In brief: Google likes to pride itself as one of the more inclusive tech companies, but there are plenty who disagree. The firm has just settled a racial discrimination claim with a British contractor who says it failed to protect him from abuse during his work for Google Maps.

According to the Guardian, Ahmed Rashid (not his real name), a UK citizen of Moroccan descent, was contracted to "surreptitiously gather information about the strength and range of wifi signals inside individual stores in the targeted shopping centers" in the UK. The data could then be used to improve the accuracy of Google Maps.

Rashid said that the secretive nature of his work meant he was harassed, racially profiled, and accused of acting like a terrorist in the malls. He claims Google didn't inform some locations about the visits and told contractors not to identify themselves to store employees, despite carrying backpacks and laptops. Rashid said that as the only "visibly Arab" member of the team, he faced extra harassment from security staff but wasn't allowed to reveal that he worked for Google.

One of Rashid's white colleagues says Google should have done more to shield him. "It would have been helpful to all of us to have ID because we all got stopped, but a lot of us didn't have problems because we were white. Google could have done more to help him."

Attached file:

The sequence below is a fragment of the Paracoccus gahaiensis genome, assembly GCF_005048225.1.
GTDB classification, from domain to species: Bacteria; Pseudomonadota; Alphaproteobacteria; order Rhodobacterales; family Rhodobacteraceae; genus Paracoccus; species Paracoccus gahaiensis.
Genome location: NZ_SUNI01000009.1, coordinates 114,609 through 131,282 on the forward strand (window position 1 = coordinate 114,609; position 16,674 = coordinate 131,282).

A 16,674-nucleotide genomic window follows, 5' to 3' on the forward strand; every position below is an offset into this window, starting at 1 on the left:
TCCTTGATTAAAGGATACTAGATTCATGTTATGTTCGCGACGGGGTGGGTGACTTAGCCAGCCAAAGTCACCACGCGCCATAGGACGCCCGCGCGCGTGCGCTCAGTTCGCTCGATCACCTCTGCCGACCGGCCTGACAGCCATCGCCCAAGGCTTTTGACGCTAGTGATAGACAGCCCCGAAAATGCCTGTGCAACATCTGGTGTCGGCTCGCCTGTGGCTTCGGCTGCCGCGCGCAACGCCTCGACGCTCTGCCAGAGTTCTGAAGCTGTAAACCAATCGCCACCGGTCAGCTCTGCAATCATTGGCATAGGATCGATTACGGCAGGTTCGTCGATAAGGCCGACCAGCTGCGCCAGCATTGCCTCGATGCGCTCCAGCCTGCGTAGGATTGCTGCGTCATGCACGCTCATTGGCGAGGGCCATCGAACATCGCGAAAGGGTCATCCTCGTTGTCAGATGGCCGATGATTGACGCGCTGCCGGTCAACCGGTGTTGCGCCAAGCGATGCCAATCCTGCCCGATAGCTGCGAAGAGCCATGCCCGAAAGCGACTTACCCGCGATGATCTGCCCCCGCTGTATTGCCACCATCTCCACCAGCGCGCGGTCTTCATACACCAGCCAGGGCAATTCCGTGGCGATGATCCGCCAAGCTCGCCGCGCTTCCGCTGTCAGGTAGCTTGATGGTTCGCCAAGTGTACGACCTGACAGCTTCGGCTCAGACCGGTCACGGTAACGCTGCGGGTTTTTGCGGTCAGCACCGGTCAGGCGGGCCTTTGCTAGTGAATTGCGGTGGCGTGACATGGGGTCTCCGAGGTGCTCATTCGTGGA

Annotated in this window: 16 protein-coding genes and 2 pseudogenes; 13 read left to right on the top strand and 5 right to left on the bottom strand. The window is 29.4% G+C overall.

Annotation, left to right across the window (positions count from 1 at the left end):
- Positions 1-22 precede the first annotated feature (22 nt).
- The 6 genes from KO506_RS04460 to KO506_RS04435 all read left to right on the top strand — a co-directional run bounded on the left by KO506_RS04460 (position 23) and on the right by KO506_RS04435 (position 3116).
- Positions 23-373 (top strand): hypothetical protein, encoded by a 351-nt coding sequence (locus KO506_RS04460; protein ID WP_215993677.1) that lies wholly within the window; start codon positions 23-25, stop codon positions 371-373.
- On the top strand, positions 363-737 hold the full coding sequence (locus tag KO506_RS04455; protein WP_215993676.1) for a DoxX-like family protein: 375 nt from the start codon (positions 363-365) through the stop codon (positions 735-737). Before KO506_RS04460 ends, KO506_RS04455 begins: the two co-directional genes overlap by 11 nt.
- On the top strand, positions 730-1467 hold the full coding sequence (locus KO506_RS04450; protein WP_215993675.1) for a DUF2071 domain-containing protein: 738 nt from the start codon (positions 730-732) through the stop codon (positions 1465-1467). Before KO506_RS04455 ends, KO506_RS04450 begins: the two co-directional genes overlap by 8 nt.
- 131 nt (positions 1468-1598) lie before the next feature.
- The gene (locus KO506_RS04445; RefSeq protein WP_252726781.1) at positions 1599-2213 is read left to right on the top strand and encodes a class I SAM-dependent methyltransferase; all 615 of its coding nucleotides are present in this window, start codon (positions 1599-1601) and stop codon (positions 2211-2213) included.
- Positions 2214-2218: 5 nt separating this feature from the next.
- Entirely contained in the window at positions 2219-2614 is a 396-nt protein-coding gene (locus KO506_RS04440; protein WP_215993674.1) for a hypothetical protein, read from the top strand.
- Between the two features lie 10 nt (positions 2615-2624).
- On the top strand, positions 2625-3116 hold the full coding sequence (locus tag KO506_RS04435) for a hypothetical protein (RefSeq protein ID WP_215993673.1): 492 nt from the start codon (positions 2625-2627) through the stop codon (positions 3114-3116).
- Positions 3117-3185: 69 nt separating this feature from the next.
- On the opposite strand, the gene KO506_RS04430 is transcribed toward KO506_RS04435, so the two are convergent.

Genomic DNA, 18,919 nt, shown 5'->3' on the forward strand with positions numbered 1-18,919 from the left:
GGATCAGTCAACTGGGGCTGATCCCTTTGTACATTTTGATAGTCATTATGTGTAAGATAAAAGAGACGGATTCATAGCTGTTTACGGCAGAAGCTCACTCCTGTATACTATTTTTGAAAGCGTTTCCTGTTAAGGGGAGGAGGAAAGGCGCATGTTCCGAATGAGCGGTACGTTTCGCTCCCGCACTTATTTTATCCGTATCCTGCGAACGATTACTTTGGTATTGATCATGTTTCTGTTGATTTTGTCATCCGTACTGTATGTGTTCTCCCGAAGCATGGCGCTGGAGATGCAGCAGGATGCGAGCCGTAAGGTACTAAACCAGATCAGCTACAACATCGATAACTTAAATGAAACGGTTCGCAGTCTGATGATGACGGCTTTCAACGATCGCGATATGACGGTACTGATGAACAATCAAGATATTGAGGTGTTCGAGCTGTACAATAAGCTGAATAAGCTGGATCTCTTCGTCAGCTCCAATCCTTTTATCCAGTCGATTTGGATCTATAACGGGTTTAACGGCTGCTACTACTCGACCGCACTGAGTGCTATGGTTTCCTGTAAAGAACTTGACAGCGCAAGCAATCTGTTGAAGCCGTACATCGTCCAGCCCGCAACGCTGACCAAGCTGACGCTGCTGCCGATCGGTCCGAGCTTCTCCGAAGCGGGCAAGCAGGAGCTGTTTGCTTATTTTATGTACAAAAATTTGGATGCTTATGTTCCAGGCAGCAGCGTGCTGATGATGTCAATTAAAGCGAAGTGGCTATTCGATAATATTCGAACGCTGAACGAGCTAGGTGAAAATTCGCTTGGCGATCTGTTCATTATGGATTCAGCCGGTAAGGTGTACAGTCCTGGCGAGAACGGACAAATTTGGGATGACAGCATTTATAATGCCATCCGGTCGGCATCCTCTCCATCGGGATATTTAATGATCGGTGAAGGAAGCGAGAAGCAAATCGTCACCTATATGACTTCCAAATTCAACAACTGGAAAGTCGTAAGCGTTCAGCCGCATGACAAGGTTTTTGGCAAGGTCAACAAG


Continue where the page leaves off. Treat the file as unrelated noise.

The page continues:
Rashid reported the incidents to Google and asked that he be allowed to wear an ID badge, but the company ignored these requests. After later complaining about being followed by security at a mall, a new contract he was promised was withdrawn later that same day.

Google settled Rashid's claim for £4000 (about $5120). Part of the settlement forbids him from talking about what happened, but he spoke out after seeing Google staff stage a global walkout to protest sexual harassment and discrimination at the company.

In a statement to the Guardian, Google said, "All employees and contractors are provided with clear guidelines that outline the details of their project and role, and they're instructed to be forthright about the fact that they're working on behalf of Google." It added that it did not require permission to check wifi signals as this was publicly available information.

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